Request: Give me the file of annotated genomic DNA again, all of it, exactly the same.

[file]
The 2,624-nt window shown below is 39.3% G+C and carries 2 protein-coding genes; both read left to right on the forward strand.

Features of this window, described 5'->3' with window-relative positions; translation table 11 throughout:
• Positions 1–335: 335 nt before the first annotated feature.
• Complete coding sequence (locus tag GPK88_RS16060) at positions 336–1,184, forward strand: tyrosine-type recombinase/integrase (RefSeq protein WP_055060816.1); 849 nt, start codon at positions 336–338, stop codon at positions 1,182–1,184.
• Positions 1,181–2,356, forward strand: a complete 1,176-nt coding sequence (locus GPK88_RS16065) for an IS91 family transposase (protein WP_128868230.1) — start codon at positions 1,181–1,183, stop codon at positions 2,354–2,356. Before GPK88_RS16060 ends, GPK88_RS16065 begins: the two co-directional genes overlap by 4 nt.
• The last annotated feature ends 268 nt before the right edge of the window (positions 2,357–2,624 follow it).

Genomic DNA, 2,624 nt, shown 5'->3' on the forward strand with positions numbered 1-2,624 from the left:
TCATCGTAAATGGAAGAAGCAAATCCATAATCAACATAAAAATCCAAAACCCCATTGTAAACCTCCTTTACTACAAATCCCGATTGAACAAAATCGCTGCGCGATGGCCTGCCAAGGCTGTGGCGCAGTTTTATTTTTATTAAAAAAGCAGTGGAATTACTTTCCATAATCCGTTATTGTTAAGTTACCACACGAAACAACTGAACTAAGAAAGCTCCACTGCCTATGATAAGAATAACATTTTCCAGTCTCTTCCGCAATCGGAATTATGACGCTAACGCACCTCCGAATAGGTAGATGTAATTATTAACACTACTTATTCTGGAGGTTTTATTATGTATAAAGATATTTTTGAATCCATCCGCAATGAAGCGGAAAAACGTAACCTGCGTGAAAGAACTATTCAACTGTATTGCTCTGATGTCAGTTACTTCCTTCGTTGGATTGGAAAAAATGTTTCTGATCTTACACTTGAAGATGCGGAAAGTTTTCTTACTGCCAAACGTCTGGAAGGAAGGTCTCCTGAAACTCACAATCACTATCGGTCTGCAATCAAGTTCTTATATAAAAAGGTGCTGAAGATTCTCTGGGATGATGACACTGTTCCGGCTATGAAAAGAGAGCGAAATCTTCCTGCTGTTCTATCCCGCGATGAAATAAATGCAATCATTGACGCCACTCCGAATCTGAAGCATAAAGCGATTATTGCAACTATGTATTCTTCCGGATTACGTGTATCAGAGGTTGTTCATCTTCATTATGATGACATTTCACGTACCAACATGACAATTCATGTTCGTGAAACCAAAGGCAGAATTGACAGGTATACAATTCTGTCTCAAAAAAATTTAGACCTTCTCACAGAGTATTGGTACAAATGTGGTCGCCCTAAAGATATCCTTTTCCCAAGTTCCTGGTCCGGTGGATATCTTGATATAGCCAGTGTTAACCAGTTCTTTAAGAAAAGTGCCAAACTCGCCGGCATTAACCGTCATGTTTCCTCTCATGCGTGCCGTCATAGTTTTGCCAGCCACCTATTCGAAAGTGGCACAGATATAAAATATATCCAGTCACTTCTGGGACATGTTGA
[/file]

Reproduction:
The 2,624-nt window shown below is 39.3% G+C and carries 2 protein-coding genes; both read left to right on the forward strand.

Features of this window, described 5'->3' with window-relative positions; translation table 11 throughout:
• Positions 1–335: 335 nt before the first annotated feature.
• Complete coding sequence (locus tag GPK88_RS16060) at positions 336–1,184, forward strand: tyrosine-type recombinase/integrase (RefSeq protein WP_055060816.1); 849 nt, start codon at positions 336–338, stop codon at positions 1,182–1,184.
• Positions 1,181–2,356, forward strand: a complete 1,176-nt coding sequence (locus GPK88_RS16065) for an IS91 family transposase (protein WP_128868230.1) — start codon at positions 1,181–1,183, stop codon at positions 2,354–2,356. Before GPK88_RS16060 ends, GPK88_RS16065 begins: the two co-directional genes overlap by 4 nt.
• The last annotated feature ends 268 nt before the right edge of the window (positions 2,357–2,624 follow it).

Genomic DNA, 2,624 nt, shown 5'->3' on the forward strand with positions numbered 1-2,624 from the left:
TCATCGTAAATGGAAGAAGCAAATCCATAATCAACATAAAAATCCAAAACCCCATTGTAAACCTCCTTTACTACAAATCCCGATTGAACAAAATCGCTGCGCGATGGCCTGCCAAGGCTGTGGCGCAGTTTTATTTTTATTAAAAAAGCAGTGGAATTACTTTCCATAATCCGTTATTGTTAAGTTACCACACGAAACAACTGAACTAAGAAAGCTCCACTGCCTATGATAAGAATAACATTTTCCAGTCTCTTCCGCAATCGGAATTATGACGCTAACGCACCTCCGAATAGGTAGATGTAATTATTAACACTACTTATTCTGGAGGTTTTATTATGTATAAAGATATTTTTGAATCCATCCGCAATGAAGCGGAAAAACGTAACCTGCGTGAAAGAACTATTCAACTGTATTGCTCTGATGTCAGTTACTTCCTTCGTTGGATTGGAAAAAATGTTTCTGATCTTACACTTGAAGATGCGGAAAGTTTTCTTACTGCCAAACGTCTGGAAGGAAGGTCTCCTGAAACTCACAATCACTATCGGTCTGCAATCAAGTTCTTATATAAAAAGGTGCTGAAGATTCTCTGGGATGATGACACTGTTCCGGCTATGAAAAGAGAGCGAAATCTTCCTGCTGTTCTATCCCGCGATGAAATAAATGCAATCATTGACGCCACTCCGAATCTGAAGCATAAAGCGATTATTGCAACTATGTATTCTTCCGGATTACGTGTATCAGAGGTTGTTCATCTTCATTATGATGACATTTCACGTACCAACATGACAATTCATGTTCGTGAAACCAAAGGCAGAATTGACAGGTATACAATTCTGTCTCAAAAAAATTTAGACCTTCTCACAGAGTATTGGTACAAATGTGGTCGCCCTAAAGATATCCTTTTCCCAAGTTCCTGGTCCGGTGGATATCTTGATATAGCCAGTGTTAACCAGTTCTTTAAGAAAAGTGCCAAACTCGCCGGCATTAACCGTCATGTTTCCTCTCATGCGTGCCGTCATAGTTTTGCCAGCCACCTATTCGAAAGTGGCACAGATATAAAATATATCCAGTCACTTCTGGGACATGTTGA